I got to my third period class, and noticed that a friend of mine, Dale Wurthmann who sat behind me in the class, wasn't there. I figured he was just sick or something as he never missed school.
I then noticed that our teacher seemed down about something. I just figured that it was because it was Monday and that she was just tired.
Our class went over our homework and the next section in the book. Afterwards, she told us that she had something to tell us.
She told us that one of our classmates wasn't going to be coming back.
I thought that somebody (probably one of her favorite students) had just moved or something.
She then said that Dale had been killed earlier that morning by an Amtrak passenger train. He had apparently been heading north on McKracken Road, and as he approached the crossing, he, like everybody else in the area, had assumed that there would never be a train at that crossing at that time of the day.
As a result, he never stopped at the crossing, never slowed down, and never even looked. He proceeded into the crossing at 50 miles per hour. The westbound Amtrak passenger train, running over an hour late, entered the crossing at 70 miles per hour.
Dale's car plowed into the front left wheels of the lead locomotive. His car was crushed and shredded. The front part of the car was twisted upside down and shoved into the passenger compartment, killing him instantly. The car then spun around and went to the southwest of the crossing and came to rest along the tracks.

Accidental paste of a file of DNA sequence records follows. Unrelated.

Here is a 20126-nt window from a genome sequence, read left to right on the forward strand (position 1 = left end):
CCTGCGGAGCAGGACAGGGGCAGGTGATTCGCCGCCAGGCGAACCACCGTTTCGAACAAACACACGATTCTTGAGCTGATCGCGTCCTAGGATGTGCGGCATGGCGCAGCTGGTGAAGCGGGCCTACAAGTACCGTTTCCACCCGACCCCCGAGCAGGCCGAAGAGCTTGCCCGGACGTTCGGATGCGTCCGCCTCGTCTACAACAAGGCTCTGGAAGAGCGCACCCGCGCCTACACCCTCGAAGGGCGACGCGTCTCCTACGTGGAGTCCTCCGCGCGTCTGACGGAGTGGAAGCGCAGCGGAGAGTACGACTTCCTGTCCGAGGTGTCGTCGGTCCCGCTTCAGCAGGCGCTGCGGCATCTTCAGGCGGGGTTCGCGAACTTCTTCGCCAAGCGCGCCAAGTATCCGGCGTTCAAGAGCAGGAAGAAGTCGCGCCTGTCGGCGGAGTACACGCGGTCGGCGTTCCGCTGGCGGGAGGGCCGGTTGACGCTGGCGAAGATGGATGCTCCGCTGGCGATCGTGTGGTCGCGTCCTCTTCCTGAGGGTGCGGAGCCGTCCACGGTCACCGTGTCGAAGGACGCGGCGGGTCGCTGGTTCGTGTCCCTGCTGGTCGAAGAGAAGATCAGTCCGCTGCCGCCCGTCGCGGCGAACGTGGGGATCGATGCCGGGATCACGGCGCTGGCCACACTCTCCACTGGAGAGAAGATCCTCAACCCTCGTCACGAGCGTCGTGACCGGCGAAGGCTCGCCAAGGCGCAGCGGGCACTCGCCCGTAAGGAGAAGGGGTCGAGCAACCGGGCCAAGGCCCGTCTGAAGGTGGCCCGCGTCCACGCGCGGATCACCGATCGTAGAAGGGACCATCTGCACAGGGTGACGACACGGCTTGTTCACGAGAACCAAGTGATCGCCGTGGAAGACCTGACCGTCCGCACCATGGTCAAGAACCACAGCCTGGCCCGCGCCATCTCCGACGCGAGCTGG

I was in shock when I heard the news. At the time it was such a shock that I was unable to even comprehend that it had actually happened. The rest of that day was like a nightmare that I couldn't wake up from. Our school's principal made an announcement over the PA system about the crash, and he asked that the school have a moment of silence for Dale. Despite the fact that I was in a crowded study hall, I've never heard that school so quiet with students still in it. I didn't want to believe that it had actually happened. I didn't talk about it to anybody.
The thing I dreaded the most was the bus ride home. Our route took us through the crossing. I remember when the bus approached the crossing, everybody got silent.
The bus stopped at the crossing. Pieces of Dale's car were still lying along the tracks for about a quarter mile or so. Some pieces were so small that they could have fit into a small backpack. Our school's superintendant was parked at the crossing to make sure that all of the students stopped.
About fifteen minutes later, my brother and I got home. I wasn't going to tell my parents what happened. I felt that if I didn't talk about it, then it didn't happen.
However, my mom could tell that something was wrong when I got home. That was when I finally broke down. My dad came home from work about an hour later. He had heard about the crash at work and knew that I'd be having a hard time dealing with it.
The crash was on the front page of the paper that afternoon. It also had a picture of the car with the Amtrak passenger train stopped in the background.